Spoiler for example:
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5fc 5fc 7dg 7dg 7dg 7dg 7dg 7dg 7dg 7dg 7dh 7dh 7dh 7dh 7di 7di 7di 7di 7dm 7dm 7dp 7dp 7dp 7dp 7dp 7dp 7ds 7ds 7ds 7ds 8po
   So, immolation works best when its surrounded by other fire creatures and/or spells that can be summoned immediately. This also should be considered the primary weakness of the card since its synergy with other elements is very limited unless there are several fire cards in the deck.
   Now, about which cards we should considered including when building a deck with immolation. Most of those cards are creatures but there are too many cards that synergize well with immolation such as pretty much every card that requires less than 2 quanta to be summoned.
 In order to maximize the efficiency of Immolation what you need is a 0 quanta cost creature such as:

Those creatures will be used as fodders to fuel the primary damage dealers of the deck which will mainly be :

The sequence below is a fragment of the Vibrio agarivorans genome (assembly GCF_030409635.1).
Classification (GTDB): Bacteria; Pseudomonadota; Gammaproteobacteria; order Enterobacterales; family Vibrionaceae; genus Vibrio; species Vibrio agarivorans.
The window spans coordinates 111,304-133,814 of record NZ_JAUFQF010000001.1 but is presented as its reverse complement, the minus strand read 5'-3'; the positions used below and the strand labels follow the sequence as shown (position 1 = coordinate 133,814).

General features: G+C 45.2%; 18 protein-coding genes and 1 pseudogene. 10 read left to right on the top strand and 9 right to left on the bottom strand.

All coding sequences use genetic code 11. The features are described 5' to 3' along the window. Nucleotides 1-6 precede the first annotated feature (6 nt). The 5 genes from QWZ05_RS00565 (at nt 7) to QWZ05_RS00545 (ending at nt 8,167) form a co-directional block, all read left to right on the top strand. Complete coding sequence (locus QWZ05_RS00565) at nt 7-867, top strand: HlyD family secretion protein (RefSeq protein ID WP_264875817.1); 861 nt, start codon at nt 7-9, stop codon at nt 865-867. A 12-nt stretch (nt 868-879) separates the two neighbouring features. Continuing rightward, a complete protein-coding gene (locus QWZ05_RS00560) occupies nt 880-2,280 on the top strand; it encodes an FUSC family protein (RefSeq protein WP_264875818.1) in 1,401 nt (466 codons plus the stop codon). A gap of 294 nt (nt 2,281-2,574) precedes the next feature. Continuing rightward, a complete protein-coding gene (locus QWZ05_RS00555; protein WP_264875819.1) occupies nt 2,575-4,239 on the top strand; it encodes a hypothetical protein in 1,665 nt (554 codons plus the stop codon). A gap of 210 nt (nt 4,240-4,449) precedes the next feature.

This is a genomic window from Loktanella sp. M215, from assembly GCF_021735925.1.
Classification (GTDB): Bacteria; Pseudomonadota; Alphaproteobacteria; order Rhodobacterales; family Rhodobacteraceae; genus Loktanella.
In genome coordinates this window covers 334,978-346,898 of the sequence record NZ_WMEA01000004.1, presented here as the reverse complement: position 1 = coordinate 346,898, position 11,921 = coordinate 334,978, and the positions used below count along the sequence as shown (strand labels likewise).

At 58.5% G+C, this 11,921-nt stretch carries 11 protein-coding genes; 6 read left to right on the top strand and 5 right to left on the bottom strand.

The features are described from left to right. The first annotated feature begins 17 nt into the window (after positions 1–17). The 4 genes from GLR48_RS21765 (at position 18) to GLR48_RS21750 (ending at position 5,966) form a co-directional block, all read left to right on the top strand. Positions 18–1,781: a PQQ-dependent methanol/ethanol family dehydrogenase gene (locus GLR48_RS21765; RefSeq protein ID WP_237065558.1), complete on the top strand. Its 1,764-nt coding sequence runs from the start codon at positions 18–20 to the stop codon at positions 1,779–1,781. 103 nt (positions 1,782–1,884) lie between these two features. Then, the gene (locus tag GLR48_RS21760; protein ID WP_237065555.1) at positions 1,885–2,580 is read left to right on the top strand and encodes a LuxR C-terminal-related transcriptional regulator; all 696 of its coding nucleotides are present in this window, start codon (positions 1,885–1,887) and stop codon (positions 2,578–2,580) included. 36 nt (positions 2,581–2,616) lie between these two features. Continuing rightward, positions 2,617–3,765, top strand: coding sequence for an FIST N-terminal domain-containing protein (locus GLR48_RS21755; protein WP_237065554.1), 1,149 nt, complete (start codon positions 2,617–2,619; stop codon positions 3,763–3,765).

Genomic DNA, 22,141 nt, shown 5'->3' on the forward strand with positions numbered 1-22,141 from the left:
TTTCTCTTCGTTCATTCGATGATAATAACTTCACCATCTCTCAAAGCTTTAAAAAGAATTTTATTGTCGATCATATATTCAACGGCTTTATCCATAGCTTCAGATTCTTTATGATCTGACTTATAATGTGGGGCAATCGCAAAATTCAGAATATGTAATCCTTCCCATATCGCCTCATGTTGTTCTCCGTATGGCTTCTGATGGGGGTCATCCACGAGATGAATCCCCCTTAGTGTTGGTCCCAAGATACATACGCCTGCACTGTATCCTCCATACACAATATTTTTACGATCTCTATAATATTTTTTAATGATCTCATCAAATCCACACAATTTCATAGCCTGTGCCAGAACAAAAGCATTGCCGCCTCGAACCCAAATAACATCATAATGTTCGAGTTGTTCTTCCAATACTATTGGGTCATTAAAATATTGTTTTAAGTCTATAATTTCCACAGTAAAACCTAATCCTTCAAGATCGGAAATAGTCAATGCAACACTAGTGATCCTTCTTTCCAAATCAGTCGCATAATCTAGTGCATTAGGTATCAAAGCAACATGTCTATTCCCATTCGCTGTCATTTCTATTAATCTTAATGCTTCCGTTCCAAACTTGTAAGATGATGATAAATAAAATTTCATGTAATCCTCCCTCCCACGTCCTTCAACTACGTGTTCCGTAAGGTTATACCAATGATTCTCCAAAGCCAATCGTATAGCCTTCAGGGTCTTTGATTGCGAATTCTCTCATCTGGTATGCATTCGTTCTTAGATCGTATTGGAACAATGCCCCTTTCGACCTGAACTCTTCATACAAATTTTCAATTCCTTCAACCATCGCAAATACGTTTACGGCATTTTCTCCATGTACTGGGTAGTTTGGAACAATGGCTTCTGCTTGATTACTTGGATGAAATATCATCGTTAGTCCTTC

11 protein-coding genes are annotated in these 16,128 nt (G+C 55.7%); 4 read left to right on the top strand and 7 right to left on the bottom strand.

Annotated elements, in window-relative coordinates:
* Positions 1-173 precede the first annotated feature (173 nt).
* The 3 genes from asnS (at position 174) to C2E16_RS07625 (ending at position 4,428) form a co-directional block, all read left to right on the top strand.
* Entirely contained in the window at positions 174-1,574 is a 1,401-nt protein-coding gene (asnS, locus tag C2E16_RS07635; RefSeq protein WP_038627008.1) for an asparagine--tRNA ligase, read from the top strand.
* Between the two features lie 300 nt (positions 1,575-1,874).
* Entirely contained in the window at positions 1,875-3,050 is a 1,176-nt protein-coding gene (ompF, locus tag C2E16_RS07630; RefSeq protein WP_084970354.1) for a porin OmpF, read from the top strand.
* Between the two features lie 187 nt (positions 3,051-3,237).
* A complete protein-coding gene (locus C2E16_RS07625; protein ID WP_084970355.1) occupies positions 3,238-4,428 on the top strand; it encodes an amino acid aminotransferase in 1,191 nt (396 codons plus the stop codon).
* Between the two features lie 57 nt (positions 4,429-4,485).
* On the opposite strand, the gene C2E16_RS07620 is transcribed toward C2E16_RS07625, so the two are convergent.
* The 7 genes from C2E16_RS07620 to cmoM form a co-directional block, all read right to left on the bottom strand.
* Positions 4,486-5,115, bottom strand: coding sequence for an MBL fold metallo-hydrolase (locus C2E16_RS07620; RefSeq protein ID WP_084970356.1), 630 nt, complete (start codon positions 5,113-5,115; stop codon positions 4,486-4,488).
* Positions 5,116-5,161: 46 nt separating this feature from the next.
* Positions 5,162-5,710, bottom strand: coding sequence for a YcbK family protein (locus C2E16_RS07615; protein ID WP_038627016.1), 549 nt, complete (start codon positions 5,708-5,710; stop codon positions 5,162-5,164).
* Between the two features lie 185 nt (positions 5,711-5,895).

Spoiler for example:
[/deck]5f0 5f0 5f0 5f0 5f0 5f0 5f6 5f6 5f9 5f9 5f9 5f9 5f9 5f9 5fa 5fa 5fa 5fa 5fa 5fa 5fc 5fc 5fc 5fc 5l9 5l9 5l9 5l9 5l9 5l9 8po[/deck]

However, what makes Immolation such a good card is the diversity that it provides. It synergizes well with many elements with low level cards and can creature rainbow fire based decks with cards such as:

when unupped.
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4vh 4vh 52q 52q 590 5f6 5f6 5f9 5f9 5f9 5f9 5f9 5f9 5fa 5fa 5fa 5fa 5fa 5fa 5fc 5fc 5fc 5l9 5l9 5l9 5l9 5l9 5l9 5og 5og 8pm

and several other cards when upped, which greatly improves its ttw.
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5fc 6u1 71a 71a 77e 77e 77e 77e 77e 77e 77g 7ae 7dm 7dm 7dp 7dp 7dp 7dp 7dp 7dp 7dq 7dq 7dq 7dq 7dq 7dq 7ds 7ds 7n0 7n0 8pm

As for the mark of the deck, since Lava Golems will be our main source of damage, you either want Fire Mark or Earth Mark.

In conlusion, Immolation provides Fire with a lot of diversity as well as synergy with other elements and can be the base for creating many fun decks!

Spoiler for Phoenix: